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Determing pre-boil volume

Hi all,

Well my first batch is fermenting away and I’m already thinking about my next batch.

Due to space limitations I would like this next batch to be 2.5 to 3 gallons. I know that some volume will be lost during the boiling process, so I need to start off with more than 2.5 to 3 gallons.
My question is: how do you determine the pre-boil volume so that you are at or near your planned final volume after the boil?
Is there a rule of thumb or formula that is used, or do I need to use some kind of brewing software?

Thanks!

Yes, you should be using brew software. I personally use and like BeerShith. How much ever you boiled off in your first batch will be pretty much the same for any size batch. If you don’t know what that was, measure three gallons of water into your kettel and boil like you would if brewing for the same length of time and measure what you have left, difference is your boil off.

Brewing software is by no means required to brew beer. I have been brewing for almost three years and never really used any software. The only calculations that I used software for were calculating IBUs (tastybrew.com) and pitching rates (mrmalty.com).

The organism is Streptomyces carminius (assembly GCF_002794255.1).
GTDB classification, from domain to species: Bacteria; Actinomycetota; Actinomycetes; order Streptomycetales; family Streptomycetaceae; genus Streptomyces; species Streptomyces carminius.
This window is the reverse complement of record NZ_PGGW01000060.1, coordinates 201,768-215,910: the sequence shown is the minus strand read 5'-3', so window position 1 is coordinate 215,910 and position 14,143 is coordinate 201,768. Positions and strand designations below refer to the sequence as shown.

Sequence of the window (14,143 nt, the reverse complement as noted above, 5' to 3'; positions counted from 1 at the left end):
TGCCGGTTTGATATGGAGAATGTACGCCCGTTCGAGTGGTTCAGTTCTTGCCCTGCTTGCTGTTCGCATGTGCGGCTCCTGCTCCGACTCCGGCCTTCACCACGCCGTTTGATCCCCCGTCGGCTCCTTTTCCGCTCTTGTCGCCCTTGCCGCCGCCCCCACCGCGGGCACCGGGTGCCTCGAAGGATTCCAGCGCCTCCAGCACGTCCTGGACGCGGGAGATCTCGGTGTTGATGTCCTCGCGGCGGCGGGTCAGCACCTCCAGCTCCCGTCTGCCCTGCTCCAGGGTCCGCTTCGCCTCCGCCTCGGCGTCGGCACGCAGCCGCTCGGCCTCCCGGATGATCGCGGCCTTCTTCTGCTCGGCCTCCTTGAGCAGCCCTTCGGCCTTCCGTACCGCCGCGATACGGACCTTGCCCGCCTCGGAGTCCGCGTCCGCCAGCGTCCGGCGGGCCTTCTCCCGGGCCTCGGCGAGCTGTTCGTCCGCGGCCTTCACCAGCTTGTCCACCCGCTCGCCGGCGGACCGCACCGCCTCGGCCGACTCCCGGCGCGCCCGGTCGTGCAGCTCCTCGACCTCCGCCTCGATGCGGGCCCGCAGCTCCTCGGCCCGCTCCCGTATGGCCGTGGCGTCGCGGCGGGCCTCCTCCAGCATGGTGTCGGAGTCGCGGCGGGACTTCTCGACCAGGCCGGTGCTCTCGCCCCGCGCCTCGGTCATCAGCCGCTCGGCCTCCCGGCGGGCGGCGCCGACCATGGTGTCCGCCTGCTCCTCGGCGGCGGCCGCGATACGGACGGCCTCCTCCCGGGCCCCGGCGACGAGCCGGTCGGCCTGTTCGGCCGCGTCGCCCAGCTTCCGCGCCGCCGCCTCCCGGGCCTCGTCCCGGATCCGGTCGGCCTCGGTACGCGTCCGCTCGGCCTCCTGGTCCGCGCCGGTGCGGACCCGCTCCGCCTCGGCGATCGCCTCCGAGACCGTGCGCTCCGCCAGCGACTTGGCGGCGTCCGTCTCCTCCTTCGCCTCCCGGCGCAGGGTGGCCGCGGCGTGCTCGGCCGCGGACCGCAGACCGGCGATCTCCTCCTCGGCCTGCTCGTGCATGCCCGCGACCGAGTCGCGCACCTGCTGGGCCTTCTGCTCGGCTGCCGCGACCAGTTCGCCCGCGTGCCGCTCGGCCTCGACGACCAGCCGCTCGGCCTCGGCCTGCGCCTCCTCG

To answer your question about boil off, most people find that 1 gallon per an hour is pretty standard starting point. So if you want 3 gallons of wort post boil, start your boil with 4 gallons. If you find that you boil off is more or less then 1 gallon per an hour you can adjust it on future brews. Essentially just trial and error, but 1 gallon per hour is a good starting point.

In reality there are several factors that will affect your boil off rate. Temp, Humidity, Kettle Size, Boil strength, altitude. Over time you will figure out your system and its boil off rate.

This is easy.

First add the volume you think you might lose in the bottom of the primary fermenter. I usually figure a pint per batch, or for a highly attenuative yeast or a beer with a ton of hops, I’ll add a whole quart. So thats:

+0.125 or +0.25 gallons (it’s a little bit of a swag)

Then add the amount of water that will be boiled off. It’s normally 1 gallon per hour of the boil for a good vigorous rolling boil, which is what you want for the best beer. If you’re only boiling for 15 minutes, it’s a quart lost. If you boil 90 minutes, it’s 1.5 gallons. Pretty easy. So:

+1 gallon for all-grain (probably) or +0.25 gallon for extract (probably)

Done. So, for a 5 gallon batch of all-grain beer, I would suggest starting with about 6.2 gallons pre-boil and see where that gets you. If making 3 gallons of extract beer, you may need to start with 3.5 gallons if doing a 15 minute boil, or as much as 4.25 gallons if boiling for a full hour.

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